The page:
Re: bulkhead drain rate Once again, thank you for your courteous and informative response to my queries. The tank in question is a stock Oceanic 72x18x24 glass 135 with an 18" center brace, so there is no detectable bowing of the rear panel when sighting down the length of the tank. Therefore I'll assume, based on your kindly-shared expertise, that it's safe to drill six 2.5" holes evenly spaced across the back glass... <seems doable to me> and, BTW, the "professional who drills your tank" would be me, a rank amateur; but I've drilled a total of 3 holes in much thinner glass [.25"] previously, using a diamond bit and Honda coolant as a lubricant, had no trouble despite using a handheld drill, just kept the rpm's--and pressure--very low, so no detectable heat build-up. <all good... indeed a possible DIY project. Just nice to have a professional do it and insure his work> A 1" fipt x fipt vertically-mounted bulkhead [as sold by Oceanic on most of their "reef ready" big tanks] can be modified to flow at least 900gph [confirmed using an actual stopwatch and measured vol. of water to calculate flow rate] by CAREFULLY opening up the 2 male PVC adapters with a Dremel and immediately placing a 1>1.5 flush bushing inline below the bulk to bring the drain line out to 1.5", then using standard techniques [e.g., long-turn elbows or 2x45 elbows, no 90 elbows] to construct the drain line. A <very interesting... thanks you for sharing this> above the bulk is the usual Durso standpipe with again 1.5" PVC. Using 4 of these modified 1" bulks I'm easily running 3273gph in my 240. [although naturally the overflows have been lowered] But a horizontal 1" bulk will max out at a meager 200gph with elbow and strainer, or 300 running wide open--even connected to a T behind the tank to admit air and smooth the flow. I've no idea why there should be such a large difference between flow rates--vertical mount vs. horizontal--but we humble aquarists can't argue with the laws of fluid dynamics. <agreed> I really appreciate you sharing your wisdom and experience with the rest of us, Anthony! Regards, JACK MARCH   <a labor of love... wishing you the best my friend. Anthony>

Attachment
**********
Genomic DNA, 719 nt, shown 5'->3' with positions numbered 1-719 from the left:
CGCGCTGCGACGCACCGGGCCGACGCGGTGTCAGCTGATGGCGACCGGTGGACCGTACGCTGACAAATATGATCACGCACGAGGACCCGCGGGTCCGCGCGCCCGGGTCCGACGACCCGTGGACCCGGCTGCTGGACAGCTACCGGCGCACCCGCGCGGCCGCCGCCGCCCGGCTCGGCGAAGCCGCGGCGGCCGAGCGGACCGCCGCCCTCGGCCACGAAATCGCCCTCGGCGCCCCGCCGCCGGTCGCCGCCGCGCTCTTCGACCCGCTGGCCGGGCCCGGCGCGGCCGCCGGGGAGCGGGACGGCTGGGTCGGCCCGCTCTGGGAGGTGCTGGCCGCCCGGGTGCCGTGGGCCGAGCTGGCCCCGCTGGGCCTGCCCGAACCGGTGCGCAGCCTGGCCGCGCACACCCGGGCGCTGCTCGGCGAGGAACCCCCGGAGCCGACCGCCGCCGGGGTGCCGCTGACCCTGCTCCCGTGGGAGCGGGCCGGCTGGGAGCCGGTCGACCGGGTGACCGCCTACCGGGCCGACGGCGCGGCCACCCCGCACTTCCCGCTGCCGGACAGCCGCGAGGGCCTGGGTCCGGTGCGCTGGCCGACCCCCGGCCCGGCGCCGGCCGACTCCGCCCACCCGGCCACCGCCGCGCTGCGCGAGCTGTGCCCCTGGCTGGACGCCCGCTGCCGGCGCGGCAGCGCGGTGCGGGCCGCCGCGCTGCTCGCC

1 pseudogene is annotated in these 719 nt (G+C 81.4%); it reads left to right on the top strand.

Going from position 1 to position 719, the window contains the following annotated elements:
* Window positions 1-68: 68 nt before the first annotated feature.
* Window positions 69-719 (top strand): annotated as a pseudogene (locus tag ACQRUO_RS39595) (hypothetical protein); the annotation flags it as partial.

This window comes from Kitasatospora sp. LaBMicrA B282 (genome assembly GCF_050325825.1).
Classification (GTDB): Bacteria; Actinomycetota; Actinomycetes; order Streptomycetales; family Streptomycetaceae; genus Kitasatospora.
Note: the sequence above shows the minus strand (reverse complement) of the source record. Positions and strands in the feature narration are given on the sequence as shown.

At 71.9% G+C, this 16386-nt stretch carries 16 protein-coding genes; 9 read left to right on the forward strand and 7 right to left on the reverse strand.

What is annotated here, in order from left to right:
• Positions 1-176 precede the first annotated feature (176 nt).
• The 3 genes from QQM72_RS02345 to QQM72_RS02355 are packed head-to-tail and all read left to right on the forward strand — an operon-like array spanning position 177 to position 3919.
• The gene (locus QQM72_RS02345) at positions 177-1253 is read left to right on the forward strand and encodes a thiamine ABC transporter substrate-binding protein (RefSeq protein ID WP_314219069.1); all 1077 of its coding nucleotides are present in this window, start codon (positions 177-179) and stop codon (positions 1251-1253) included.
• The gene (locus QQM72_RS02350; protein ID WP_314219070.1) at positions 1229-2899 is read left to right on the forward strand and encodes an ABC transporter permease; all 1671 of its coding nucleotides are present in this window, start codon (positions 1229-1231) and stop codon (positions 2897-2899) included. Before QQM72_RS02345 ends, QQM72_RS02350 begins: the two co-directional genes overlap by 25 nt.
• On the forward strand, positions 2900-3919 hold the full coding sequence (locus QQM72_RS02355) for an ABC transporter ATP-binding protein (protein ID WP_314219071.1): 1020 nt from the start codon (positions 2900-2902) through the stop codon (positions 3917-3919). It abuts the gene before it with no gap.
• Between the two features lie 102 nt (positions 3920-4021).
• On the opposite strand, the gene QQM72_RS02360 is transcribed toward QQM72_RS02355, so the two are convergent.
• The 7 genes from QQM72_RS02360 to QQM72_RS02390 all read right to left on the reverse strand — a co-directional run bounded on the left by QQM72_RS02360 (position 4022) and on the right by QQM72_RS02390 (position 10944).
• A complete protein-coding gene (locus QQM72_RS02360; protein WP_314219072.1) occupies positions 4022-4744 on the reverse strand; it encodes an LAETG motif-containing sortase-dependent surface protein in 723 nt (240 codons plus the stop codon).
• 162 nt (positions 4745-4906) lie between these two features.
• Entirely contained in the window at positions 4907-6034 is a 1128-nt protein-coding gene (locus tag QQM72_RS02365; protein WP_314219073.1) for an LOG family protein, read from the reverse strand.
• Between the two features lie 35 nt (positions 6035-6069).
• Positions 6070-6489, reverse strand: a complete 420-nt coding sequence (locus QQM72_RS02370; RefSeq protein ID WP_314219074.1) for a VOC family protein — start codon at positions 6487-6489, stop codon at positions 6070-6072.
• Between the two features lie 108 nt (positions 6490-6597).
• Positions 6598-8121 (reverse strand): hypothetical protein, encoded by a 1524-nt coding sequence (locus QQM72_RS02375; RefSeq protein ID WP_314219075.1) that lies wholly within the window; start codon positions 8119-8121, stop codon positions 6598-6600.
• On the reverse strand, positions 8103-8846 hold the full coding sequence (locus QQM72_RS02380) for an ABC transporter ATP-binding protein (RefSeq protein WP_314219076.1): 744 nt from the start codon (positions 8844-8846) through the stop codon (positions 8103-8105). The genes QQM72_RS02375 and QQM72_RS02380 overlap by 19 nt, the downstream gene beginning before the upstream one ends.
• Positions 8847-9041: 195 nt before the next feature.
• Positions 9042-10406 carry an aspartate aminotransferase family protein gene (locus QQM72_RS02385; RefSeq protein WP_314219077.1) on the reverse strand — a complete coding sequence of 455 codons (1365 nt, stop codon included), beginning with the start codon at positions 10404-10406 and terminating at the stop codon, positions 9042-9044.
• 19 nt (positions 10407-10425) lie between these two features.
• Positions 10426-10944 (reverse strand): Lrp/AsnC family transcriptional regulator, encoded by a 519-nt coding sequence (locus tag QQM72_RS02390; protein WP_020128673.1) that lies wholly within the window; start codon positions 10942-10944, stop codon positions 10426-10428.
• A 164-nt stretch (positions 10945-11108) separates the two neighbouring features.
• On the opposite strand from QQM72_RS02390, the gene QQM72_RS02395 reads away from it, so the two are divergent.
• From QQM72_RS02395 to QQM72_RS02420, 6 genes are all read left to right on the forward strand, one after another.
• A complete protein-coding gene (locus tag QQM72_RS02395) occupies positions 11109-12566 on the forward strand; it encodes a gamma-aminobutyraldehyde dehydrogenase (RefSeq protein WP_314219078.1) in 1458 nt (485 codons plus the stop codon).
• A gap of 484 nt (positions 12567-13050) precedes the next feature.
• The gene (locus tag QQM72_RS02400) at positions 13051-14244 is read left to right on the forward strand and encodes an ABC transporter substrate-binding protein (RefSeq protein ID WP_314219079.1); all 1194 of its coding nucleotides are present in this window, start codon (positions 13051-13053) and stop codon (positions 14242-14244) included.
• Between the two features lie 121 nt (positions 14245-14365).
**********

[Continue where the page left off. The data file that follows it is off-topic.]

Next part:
- Glass Drilling - Hello.  My husband just bought me a 150 x-tall (All-glass) I think tank... I would like to set it up for a reef... however, I have a question and couldn't figure it out by reading other posts, although it is possible I missed it. The dimensions of the tank are 4 ft long, 2 ft wide, and 21/2 ft deep... I would like to drill some holes in it and set up the overflow as described in Anthony's book where there is a glass shelf built in to the aquarium that the water flows over then into the bulkheads... Problem is, we don't have a LFS, and the largest hole that the local glass shop will drill into it is 1", which won't even accommodate a 1/2" bulkhead fitting, right? <Actually, think it will... typically bulkheads are about 0.5" larger than the plumbing they are intended for... but a 0.5" bulkhead is much to small for a drain - you need 1" or better.> (Also, they say if they break the tank it's my tough luck, I guess I understand...) <Yes, much better to drill before the tank is assembled.> So anyways, If I can't get them to do a 11/8" hole to accommodate a 1/2 overflow, how many would I need to accommodate the overflow I would like? <Hmm... to match the same flow rate as two 1" bulkheads, I think you would need seven or eight 0.5" bulkheads.> I would like to just have one large pump in my sump to handle all of my circulation needs if I can do that, would prefer not to use powerheads... and will all these little 1/2" bulkheads drilled, will it reduce the strength of the tank? <Yes... will need to brace up the area where they are drilled, but the nature of Anthony's overflow design is such that you will brace the tank sufficiently.> Any suggestions? <Start considering other options... perhaps external overflow boxes or find another glass shop that can drill larger holes - you really need two, 1" bulkheads.> I think the glass is either 3/8ths or 1/2"....it's still in the back of the truck! Thank You! Ginger <Cheers, J -- >